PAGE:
It is not uncommon that few turn to spirituality for the sake of spirituality, rather than for the sheer adventure of it. Many people get caught up in it only when faced with adversity. True to this adage, Anderson came to this Yoga after being afflicted with a severe, life-threatening disease at the threshold of manhood, aged twenty-one years. For sixteen years after tragedy struck, however, Anderson coasted along the well-trodden grooves of ordinary life until he came to Pondicherry in 1999. There has been no turning back for him since then.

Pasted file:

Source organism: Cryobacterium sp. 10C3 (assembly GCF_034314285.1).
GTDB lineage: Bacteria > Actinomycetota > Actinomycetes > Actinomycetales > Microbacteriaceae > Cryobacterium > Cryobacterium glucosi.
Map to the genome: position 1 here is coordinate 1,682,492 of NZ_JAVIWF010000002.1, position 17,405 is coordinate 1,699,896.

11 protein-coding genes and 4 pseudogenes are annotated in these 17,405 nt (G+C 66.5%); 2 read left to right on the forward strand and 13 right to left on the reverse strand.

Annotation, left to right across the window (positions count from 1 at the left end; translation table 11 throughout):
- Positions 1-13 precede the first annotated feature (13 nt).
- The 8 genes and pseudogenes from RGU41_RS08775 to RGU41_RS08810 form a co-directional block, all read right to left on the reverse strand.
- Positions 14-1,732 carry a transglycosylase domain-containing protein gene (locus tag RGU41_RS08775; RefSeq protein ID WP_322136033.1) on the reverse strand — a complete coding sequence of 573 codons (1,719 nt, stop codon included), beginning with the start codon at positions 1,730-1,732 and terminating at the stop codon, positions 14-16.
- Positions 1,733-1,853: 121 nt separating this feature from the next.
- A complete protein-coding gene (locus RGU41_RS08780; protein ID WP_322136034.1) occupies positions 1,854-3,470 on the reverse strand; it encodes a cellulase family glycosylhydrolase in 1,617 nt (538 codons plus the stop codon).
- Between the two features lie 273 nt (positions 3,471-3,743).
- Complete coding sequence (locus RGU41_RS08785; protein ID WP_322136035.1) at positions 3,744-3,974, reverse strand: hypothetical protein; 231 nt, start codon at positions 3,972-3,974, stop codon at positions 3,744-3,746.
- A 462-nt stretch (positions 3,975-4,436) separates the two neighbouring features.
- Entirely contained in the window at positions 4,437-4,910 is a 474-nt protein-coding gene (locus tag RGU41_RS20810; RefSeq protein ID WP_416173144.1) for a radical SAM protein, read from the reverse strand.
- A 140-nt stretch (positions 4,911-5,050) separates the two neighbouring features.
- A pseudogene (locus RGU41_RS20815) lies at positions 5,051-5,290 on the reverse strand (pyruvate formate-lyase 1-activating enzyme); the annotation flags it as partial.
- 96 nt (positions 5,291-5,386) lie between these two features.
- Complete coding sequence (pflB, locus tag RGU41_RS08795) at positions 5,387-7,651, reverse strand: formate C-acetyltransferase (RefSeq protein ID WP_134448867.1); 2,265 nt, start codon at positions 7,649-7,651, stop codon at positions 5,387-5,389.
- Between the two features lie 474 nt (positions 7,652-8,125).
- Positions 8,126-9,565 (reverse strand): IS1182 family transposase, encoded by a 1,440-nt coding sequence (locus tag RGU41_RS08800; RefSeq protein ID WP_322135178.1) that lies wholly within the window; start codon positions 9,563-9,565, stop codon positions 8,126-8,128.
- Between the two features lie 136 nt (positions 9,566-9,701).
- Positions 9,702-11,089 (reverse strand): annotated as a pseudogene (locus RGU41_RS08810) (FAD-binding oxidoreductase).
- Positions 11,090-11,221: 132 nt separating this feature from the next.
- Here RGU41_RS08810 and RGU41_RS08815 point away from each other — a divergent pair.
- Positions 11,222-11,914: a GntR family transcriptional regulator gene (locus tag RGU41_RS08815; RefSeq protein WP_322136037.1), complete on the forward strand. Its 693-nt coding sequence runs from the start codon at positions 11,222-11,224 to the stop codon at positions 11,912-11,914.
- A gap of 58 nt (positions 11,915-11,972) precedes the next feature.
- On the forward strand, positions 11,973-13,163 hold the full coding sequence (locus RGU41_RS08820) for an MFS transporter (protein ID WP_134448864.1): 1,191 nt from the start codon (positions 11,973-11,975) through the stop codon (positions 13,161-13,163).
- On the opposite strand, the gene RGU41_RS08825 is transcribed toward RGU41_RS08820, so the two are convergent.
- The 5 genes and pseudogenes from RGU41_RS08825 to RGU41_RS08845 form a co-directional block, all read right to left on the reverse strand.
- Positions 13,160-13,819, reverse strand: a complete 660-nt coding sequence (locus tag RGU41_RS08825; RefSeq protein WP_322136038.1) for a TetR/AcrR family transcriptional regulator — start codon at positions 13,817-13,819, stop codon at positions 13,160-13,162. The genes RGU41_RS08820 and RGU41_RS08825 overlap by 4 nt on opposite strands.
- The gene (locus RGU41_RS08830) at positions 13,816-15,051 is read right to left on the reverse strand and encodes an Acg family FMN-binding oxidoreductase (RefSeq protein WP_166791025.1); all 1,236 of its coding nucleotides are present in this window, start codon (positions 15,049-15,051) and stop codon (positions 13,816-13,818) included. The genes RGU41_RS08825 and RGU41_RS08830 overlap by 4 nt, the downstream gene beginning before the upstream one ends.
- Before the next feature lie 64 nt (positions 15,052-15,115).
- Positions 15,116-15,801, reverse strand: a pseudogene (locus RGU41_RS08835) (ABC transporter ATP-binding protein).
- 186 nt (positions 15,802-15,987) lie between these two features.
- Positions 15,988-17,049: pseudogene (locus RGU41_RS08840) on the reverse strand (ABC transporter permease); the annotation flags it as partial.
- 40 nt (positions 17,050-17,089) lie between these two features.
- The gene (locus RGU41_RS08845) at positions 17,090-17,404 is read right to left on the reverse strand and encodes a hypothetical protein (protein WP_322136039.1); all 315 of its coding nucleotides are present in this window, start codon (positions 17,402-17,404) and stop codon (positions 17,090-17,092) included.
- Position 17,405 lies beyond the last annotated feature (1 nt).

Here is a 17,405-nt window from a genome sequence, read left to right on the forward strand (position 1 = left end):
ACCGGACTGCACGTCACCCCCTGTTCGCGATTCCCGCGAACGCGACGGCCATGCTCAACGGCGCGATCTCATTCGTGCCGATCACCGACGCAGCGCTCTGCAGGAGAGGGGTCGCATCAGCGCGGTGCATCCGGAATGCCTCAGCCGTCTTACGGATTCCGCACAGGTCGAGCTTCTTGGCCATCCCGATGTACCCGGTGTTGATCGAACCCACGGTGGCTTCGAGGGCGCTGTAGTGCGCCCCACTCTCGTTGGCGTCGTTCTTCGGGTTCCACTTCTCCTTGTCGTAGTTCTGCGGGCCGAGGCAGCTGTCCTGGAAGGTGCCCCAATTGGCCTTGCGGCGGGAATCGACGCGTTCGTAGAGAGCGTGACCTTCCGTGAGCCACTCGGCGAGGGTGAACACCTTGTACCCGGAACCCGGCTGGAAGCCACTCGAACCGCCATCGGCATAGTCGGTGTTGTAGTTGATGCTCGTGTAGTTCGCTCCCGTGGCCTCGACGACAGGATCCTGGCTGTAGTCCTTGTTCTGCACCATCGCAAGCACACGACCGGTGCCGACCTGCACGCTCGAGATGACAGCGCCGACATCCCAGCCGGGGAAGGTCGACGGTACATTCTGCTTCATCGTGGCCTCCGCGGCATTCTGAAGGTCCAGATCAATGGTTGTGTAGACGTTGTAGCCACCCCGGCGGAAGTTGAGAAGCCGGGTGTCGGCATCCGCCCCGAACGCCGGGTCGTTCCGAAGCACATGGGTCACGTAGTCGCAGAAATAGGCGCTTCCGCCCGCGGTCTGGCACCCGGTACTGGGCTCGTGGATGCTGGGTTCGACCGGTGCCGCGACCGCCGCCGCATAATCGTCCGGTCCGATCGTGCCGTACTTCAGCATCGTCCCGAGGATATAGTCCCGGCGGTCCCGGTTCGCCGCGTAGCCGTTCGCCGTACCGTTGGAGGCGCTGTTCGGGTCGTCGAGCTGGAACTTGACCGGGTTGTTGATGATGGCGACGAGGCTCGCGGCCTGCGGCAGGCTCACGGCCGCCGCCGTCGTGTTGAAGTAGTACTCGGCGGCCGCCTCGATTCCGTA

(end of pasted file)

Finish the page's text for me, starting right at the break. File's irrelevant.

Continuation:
The Integral Yoga is one that offers almost every aspirant a unique entry point to the Path that leads him or her to a true spiritual life. Accordingly, the ‘Torch’ that finds mention in the title is nothing but one’s consciousness, which Anderson uses with telling effect to progress towards identifying and overcoming the obstacles he encounters in his sadhana.  Despite what the subtitle seems to suggest, Anderson’s tone throughout the book is a convivial sharing with both fellow-sadhaks and casual readers of his experiences in his practice. Even where he addresses his reader directly, apparently advising this or that step on the Path, the clear sense is there that it is his enthusiasm to share with one and all what has clearly worked for him. The numerous instances where he highlights the various routes to the goal of this Yoga makes this point forcefully. In the very first chapter, for example, he speaks of every life being an offering and celebration, and of each journey having a unique unfolding.